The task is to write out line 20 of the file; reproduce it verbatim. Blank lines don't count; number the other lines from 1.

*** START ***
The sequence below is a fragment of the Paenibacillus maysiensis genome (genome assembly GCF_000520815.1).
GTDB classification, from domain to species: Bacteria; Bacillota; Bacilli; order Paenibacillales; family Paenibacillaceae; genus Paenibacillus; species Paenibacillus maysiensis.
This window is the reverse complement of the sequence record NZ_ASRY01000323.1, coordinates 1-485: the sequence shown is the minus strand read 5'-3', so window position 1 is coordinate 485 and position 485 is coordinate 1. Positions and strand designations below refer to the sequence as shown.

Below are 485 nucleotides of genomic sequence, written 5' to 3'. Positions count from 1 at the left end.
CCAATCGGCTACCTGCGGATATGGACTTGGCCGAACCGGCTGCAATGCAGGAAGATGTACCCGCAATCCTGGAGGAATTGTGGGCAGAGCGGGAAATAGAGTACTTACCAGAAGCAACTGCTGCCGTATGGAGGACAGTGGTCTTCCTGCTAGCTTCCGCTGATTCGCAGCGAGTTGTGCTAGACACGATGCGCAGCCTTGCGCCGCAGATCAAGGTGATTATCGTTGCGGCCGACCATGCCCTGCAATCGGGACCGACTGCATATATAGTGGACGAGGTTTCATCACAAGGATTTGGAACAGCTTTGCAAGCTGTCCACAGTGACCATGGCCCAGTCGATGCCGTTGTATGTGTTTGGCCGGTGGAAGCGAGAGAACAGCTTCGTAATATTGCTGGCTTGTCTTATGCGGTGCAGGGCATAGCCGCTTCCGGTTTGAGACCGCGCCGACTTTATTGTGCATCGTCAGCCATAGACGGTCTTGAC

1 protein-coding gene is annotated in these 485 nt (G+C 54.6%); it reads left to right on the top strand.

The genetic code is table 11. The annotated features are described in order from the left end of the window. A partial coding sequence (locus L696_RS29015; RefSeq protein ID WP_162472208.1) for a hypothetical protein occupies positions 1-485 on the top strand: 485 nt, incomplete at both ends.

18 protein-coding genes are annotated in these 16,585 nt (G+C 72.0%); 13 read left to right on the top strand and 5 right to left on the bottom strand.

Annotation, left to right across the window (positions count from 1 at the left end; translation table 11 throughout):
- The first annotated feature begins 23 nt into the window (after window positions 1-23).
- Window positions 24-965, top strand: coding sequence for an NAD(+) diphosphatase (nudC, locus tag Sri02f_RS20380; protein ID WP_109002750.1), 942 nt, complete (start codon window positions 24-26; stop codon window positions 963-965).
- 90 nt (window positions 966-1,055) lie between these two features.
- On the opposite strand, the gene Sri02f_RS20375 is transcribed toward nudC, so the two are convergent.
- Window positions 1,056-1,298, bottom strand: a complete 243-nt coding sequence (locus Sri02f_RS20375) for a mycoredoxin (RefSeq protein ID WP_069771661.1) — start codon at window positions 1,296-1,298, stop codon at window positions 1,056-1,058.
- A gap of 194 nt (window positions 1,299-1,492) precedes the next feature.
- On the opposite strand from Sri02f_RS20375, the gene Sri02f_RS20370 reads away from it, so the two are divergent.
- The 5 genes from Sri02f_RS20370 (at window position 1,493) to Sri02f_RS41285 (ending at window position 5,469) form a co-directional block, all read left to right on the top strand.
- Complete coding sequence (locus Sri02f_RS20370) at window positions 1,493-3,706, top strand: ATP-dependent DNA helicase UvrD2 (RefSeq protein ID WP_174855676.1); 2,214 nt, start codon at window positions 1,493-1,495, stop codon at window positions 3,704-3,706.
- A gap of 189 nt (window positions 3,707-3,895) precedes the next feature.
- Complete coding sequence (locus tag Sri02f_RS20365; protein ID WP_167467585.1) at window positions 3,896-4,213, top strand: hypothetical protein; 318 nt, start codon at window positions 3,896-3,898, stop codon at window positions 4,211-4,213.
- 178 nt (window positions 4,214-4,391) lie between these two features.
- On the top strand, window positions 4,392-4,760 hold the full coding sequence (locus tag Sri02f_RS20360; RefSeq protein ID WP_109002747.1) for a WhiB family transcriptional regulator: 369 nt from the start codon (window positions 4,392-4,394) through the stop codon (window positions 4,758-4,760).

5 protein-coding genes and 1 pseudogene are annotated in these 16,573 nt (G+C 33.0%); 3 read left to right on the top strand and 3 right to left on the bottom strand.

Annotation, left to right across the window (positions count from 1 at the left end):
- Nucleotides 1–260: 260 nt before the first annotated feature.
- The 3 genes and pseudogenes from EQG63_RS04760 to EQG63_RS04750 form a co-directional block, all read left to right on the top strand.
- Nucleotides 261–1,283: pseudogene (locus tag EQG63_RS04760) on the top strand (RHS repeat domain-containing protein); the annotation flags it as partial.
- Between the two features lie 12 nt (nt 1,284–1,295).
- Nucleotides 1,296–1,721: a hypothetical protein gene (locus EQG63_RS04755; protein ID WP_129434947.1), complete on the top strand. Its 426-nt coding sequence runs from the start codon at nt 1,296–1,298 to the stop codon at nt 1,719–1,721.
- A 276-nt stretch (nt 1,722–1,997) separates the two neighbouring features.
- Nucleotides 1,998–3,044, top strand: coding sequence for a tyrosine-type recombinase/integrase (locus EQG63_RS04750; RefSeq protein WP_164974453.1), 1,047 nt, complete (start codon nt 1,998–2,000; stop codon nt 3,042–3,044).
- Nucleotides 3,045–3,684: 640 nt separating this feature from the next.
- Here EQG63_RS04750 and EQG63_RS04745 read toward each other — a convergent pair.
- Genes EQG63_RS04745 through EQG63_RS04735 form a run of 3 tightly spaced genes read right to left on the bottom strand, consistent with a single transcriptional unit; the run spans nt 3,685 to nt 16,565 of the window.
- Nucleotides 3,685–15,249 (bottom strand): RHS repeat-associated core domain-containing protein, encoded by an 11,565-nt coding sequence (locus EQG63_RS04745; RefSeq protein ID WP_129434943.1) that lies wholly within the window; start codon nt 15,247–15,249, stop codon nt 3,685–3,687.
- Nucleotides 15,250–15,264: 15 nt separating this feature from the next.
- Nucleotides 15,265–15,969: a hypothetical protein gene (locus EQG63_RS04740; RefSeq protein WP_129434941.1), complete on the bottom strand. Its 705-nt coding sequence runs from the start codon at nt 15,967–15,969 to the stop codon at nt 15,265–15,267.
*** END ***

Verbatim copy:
- Complete coding sequence (locus tag Sri02f_RS20365; protein ID WP_167467585.1) at window positions 3,896-4,213, top strand: hypothetical protein; 318 nt, start codon at window positions 3,896-3,898, stop codon at window positions 4,211-4,213.